Acanthaceae, Achariaceae, Actinidiaceae, Adoxaceae, Aizoaceae, Alismataceae, Amaranthaceae, Amaryllidaceae, Anacardiaceae, Annonaceae, Apiaceae, Apocynaceae, Aponogetonaceae, Aquifoliaceae, Araceae, Araliaceae, Araucariaceae, Arecaceae, Aristolochiaceae, Asclepiadaceae, Asparagaceae, Balanophoraceae, Balsaminaceae, Basellaceae, Begoniaceae, Berberidaceae, Betulaceae, Biebersteiniaceae, Bignoniaceae, Bixaceae, Boraginaceae, Brassicaceae, Bromeliaceae, Burmanniaceae, Burseraceae, Butomaceae, Buxaceae, Cactaceae, Calceolariaceae, Calycanthaceae, Calophyllaceae, Campanulaceae, Cannabaceae, Cannaceae, Capparaceae, Caprifoliaceae, Cardiopteridaceae, Caricaceae, Carlemanniaceae, Caryophyllaceae, Casuarinaceae, Celastraceae, Ceratophyllaceae, Chenopodiaceae, Chloranthaceae, Circaeasteraceae, Cleomaceae, Clethraceae, Clusiaceae, Colchicaceae, Combretaceae, Commelinaceae, Compositae, Connaraceae, Convolvulaceae, Coriariaceae, Cornaceae, Crassulacae, Cucurbitaceae, Cyperaceae, Daphniphyllaceae, Datiscaceae, Diapensiaceae, Dichapetalaceae, Dilleniaceae, Dioscoreaceae, Dipsacaceae, Dipterocarpaceae, Droseraceae, Ebenaceae, Elaeagnaceae, Elaeocarpaceae, Elatinaceae, Ericaceae, Eriocaulaceae, Euphorbiaceae, Eupteleaceae, Fagaceae, Flacourtiaceae, Garryaceae, Gentianaceae, Geraniaceae, Gesneriaceae, Gnetaceae, Grossulariaceae, Haloragaceae, Haloragidaceae, Hamamelidaceae, Hernandiaceae, Hydrangeaceae, Hydrocharitaceae, Hydroleaceae, Hypericaceae, Hypoxidaceae, Icacinaceae, Illiciaceae, Iridaceae, Iteaceae, Juglandaceae, Juncaceae, Juncaginaceae, Lamiaceae, Lardizabalaceae, Lauraceae, Lecythidaceae, Leguminosae, Lentibulariaceae, Liliaceae, Linaceae, Linderniaceae, Loganaceae, Loganiaceae, Loranthaceae, Lythraceae, Magnoliaceae, Malpighiaceae, Malvaceae, Marantaceae, Marsileaceae, Martyniaceae, Melanthiaceae, Melastomataceae, Meliaceae, Melianthaceae, Menispermaceae, Menyanthaceae, Molluginacea, Moraceae, Morinaceae, Moringaceae, Musaceae, Myricaceae, Myristicaceae, Myrsinaceae, Myrtaceae, Nartheciaceae, Nelumbonaceae, Nitrariaceae, Nyctaginaceae, Nymphaeaceae, Ochnaceae, Olacaceae, Oleaceae, Onagraceae, Ophioglossaceae, Opiliaceae, Orchidaceae, Orobanchaceae, Osmundaceae, Oxalidaceae, Paeoniaceae, Pandanaceae, Papaveraceae, Parnassiaceae, Passifloraceae, Paulowniaceae, Pedaliaceae, Penaeaceae, Pentaphylacaceae, Phrymaceae, Phyllanthaceae, Phytolaccaceae, Piperaceae, Pittosporaceae, Plantaginaceae, Platanaceae, Plumbaginaceae, Poaceae, Podostemaceae, Polemoniaceae, Polygalaceae, Polygonaceae, Pontederiaceae, Portulacaceae, Potamogetonaceae, Primulaceae, Proteaceae, Putranjivaceae, Rafflesiaceae, Ranunculaceae, Resedaceae, Rhamnaceae, Rhizophoraceae, Rosaceae, Rubiaceae, Rutaceae, Sabiaceae, Salicaceae, Salviniaceae, Santalaceae, Sapindaceae, Sapotaceae, Saururaceae, Saxifragaceae, Schisandraceae, Scrophulariaceae, Simaroubaceae, Smilacaceae, Solanaceae, Sphenocleaceae, Stachyuraceae, Staphyleaceae, Stemonaceae, Stemonuraceae, Stylidiaceae, Styracaceae, Symplocaceae, Talinaceae, Tamaricaceae, Tetracentraceae, Tetramelaceae, Theaceae, Thelypteridaceae, Thymelaeaceae, Tiliaceae, Tofieldiaceae, Tropaeolaceae, Typhaceae, Ulmaceae, Urticaceae, Verbenaceae, Violaceae, Vitaceae, Xanthorrhoeaceae, Xyridaceae, Zingiberaceae, Zygophyllaceae.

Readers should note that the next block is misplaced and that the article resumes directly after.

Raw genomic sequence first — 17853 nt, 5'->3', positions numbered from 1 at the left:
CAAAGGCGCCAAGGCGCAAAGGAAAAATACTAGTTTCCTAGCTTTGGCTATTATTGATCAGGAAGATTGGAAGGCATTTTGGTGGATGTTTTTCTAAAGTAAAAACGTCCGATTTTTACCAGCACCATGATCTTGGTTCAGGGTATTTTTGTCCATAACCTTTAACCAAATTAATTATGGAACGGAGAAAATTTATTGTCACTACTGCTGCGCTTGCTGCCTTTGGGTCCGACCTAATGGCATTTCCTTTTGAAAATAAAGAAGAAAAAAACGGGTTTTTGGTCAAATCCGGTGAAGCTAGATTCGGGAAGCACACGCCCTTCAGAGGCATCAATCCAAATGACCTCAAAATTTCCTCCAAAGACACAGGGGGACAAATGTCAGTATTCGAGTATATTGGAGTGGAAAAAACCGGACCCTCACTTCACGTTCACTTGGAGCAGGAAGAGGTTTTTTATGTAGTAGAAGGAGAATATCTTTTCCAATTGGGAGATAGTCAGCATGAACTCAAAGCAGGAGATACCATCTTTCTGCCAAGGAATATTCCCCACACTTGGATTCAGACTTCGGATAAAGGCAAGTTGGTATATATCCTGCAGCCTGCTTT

6. Methods

We conducted an extensive literature survey of all available 31 floras comprising 42 volumes and 9 parts, published in the Indian Himalayan region, Nepal, and Bhutan [10,11,12,13,14,15,16,17,18,19,20,21,22,23,24,25,26,27,28,29,30,31,32,33,34,35,36,37,38,39,40,41,42,43,44,45,46,47,48,49,50,51,52,53,54,55,56,57]. As noted above, we divided the Himalayan range into six sub-regions i.e., Arunachal Pradesh, Bhutan & Sikkim (including parts of northern west Bengal), Nepal, Uttarakhand, Himachal Pradesh and Jammu & Kashmir (Figure 1), because floras were mostly documented for these administrative regions. Geographical coverage of published floras ranges from small areas covering an administrative district to the whole state or country in the Himalaya, e.g., Nepal and Bhutan. Thus, for the compilation of species checklists at the sub-regional level, we considered all floras together, which were published within geographical domains of the sub-region. The lowest and highest elevation range of each species was based on the maximum and minimum from any flora within the sub-region. A complete checklist of all seed plants reported from each of the six sub-regions (Figure 1) was first compiled with information on the life form and elevational distribution. Finally, a complete checklist of all seed plants reported from the entire Himalaya was collated based on the information available in the floras within six sub-regions. The number of species reported from each sub-region were used to evaluate the differences in species richness across the Himalaya.